Matthew 14:14 And Jesus went forth, and saw a great multitude, and was moved with compassion toward them, and he healed their sick.
This was the point where Jesus had just been told by the disciples of John's death. He had departed to spend time by himself and was followed by the multitudes, where instead of fleeing them, he reached out with compassion to them.
Matthew 18:33 Shouldest not thou also have had compassion on thy fellow servant, even as I had pity on thee?
This is in reference to the servant that had such a great debt to his master that he could never repay it, but the master forgave him, but this same servant would not show the same compassion for a lesser debt that was owed to him.
Mark 6:34 And Jesus, when he came out saw much people, and was moved with compassion toward them, because they were as sheep not having a shepherd: and he began to teach them many things.
They had no one to teach them and guide them. The priests and scribes were proud and corrupt. They despised the common people and neglected them.
Here we see that Jesus went even further than healing the sick. He taught them the truth and mercy of God. Even in his weariness his thoughts were not of himself but of lost souls.
Luke 10:33 But a certain Samaritan, as he journeyed, came where he was: and when he saw him, he had compassion on him.
The Samaritans were foes of the Jews. They had no dealings with each other. Set in strong contrast with the conduct of the priest and the Levite. “They” would not help their own countryman. “He” saw one who needed aid and denied himself to show kindness to the stranger.
The story of the Samaritan, we have heard it. But have we thought about it. How many times have we been the ones that have walked by. I read this and think, were these people bad or were they busy. Were they caught up in the day to day rush of life, like the rest of us. How many times have we witnessed things and continued untouched, unaffected, unmoved, thinking somebody ought to do something.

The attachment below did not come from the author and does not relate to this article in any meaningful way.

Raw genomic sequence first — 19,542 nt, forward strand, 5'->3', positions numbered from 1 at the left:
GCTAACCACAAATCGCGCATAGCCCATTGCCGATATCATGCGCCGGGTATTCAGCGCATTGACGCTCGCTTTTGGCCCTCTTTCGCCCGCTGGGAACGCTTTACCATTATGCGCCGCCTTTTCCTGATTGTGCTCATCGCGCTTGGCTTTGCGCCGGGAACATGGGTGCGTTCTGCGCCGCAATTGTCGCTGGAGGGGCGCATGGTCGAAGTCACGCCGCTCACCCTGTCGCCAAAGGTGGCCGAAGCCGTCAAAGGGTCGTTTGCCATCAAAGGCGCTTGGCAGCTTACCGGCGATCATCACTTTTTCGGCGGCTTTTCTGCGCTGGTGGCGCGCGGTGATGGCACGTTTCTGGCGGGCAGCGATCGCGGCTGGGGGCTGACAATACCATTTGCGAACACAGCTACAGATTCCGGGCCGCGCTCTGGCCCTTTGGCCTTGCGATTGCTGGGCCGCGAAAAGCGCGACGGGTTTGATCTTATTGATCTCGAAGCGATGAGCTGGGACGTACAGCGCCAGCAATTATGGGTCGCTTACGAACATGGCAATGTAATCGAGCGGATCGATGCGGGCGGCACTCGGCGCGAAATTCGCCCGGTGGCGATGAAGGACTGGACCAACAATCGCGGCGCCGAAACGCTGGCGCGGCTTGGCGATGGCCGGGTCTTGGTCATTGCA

Luke 15:20 And he arose, and came to his father. But when he was yet a great way off, his father saw him, and had compassion, and ran, and fell on his neck, and kissed him.
This is the story of the prodigal son. He had spent his inheritance on women, booze and parties, returning home in disgrace in the hope that he could at least be a servant in his fathers own home.
Haltingly, perhaps even fearfully he nears home. Even though he is still far away his father sees him with the eyes of a parent that longingly looks towards the horizon for his child to return home. As his father runs to him he continues on with fearful steps only to be lovingly embraced in the arms of a father thankful for the return of his child.
1 Peter 3:8 Finally be ye all of one mind, having compassion one of another, love as brethren, be pitiful, be courteous.
Peter is speaking to the church telling them that this is how they need to live.
As the last direction he reminds the church to have tender hearts towards the brethren, to be kind, to sympathize and to regard one anothers welfare.
Luke 19:41 And when he was come near, he beheld the city and wept over it.
I feel here that Jesus cried out of compassion, knowing full well that there were those that would choose to ignore all that he would offer to stay in sin.
There are so many more spots in the Bible that speak of compassion, in my mind making it a necessity not just a social niceness.
And as my daughter so eloquently pointed out, life is very short. You may not get another chance to show compassion to that person, so if you see a window to show compassion, jump through it. You could change that person's soul.